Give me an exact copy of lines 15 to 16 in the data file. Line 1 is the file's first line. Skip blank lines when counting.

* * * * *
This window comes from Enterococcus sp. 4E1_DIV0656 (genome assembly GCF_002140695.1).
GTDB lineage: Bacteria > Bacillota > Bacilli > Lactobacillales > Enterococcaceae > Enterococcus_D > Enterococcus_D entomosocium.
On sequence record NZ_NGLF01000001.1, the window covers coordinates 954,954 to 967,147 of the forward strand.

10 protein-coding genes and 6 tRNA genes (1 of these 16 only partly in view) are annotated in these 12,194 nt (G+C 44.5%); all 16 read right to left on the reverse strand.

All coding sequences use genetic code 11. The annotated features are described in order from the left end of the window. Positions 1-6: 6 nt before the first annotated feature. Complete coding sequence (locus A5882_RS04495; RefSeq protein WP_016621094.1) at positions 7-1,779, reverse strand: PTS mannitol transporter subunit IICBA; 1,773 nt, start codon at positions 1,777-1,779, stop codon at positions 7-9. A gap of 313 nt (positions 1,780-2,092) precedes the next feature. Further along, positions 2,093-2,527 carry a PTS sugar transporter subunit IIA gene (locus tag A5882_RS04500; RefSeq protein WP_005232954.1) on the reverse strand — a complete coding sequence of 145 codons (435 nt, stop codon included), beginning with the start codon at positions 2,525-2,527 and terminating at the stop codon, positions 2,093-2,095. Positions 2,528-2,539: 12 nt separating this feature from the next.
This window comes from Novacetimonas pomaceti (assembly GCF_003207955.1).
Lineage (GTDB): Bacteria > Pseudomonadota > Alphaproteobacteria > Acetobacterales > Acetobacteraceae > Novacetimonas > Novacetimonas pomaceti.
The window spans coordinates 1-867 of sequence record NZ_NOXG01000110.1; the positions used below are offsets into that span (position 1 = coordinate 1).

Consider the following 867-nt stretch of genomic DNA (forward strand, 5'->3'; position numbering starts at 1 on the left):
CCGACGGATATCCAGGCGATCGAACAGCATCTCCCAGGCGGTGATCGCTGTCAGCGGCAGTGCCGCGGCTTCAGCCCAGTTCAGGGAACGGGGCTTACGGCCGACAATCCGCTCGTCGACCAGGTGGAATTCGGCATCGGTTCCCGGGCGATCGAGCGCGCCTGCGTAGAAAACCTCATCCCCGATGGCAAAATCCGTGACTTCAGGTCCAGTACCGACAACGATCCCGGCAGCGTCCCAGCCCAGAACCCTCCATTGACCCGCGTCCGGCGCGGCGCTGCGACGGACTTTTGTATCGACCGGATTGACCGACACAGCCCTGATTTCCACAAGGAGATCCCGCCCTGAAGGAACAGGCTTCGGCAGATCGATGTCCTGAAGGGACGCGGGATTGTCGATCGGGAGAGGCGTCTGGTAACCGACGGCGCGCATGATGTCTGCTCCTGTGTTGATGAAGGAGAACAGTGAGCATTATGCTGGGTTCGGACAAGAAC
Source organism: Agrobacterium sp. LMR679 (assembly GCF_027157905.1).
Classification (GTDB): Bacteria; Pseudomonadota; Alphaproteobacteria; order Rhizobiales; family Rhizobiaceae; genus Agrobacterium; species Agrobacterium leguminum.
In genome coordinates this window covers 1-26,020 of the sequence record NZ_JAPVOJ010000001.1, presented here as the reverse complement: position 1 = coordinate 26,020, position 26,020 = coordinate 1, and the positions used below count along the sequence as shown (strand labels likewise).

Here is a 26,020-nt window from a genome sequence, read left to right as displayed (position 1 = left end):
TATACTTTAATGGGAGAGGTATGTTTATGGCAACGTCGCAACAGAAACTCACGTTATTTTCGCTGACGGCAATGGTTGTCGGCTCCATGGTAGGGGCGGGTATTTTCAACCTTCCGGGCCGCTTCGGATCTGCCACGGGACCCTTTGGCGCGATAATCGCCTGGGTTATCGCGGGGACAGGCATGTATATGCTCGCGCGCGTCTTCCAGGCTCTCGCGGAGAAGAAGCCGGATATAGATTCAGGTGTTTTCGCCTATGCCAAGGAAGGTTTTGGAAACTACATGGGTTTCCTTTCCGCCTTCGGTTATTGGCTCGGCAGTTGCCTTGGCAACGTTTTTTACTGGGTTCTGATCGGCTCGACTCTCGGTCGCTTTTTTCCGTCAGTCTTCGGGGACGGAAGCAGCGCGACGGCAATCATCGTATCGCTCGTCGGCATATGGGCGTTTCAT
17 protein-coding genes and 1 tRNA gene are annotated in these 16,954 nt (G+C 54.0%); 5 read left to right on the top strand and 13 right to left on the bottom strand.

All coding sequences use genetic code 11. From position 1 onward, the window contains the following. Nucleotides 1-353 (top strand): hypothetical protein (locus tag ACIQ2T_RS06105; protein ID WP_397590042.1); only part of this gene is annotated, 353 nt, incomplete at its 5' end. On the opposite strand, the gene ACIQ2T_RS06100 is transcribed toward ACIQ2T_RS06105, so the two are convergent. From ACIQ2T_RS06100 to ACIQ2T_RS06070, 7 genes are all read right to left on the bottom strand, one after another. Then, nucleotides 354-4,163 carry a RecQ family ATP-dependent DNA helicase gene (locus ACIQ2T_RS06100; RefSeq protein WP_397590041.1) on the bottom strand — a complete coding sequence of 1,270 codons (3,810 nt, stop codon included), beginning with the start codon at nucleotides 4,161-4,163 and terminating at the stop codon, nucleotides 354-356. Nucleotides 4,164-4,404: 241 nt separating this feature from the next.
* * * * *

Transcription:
TATACTTTAATGGGAGAGGTATGTTTATGGCAACGTCGCAACAGAAACTCACGTTATTTTCGCTGACGGCAATGGTTGTCGGCTCCATGGTAGGGGCGGGTATTTTCAACCTTCCGGGCCGCTTCGGATCTGCCACGGGACCCTTTGGCGCGATAATCGCCTGGGTTATCGCGGGGACAGGCATGTATATGCTCGCGCGCGTCTTCCAGGCTCTCGCGGAGAAGAAGCCGGATATAGATTCAGGTGTTTTCGCCTATGCCAAGGAAGGTTTTGGAAACTACATGGGTTTCCTTTCCGCCTTCGGTTATTGGCTCGGCAGTTGCCTTGGCAACGTTTTTTACTGGGTTCTGATCGGCTCGACTCTCGGTCGCTTTTTTCCGTCAGTCTTCGGGGACGGAAGCAGCGCGACGGCAATCATCGTATCGCTCGTCGGCATATGGGCGTTTCAT
17 protein-coding genes and 1 tRNA gene are annotated in these 16,954 nt (G+C 54.0%); 5 read left to right on the top strand and 13 right to left on the bottom strand.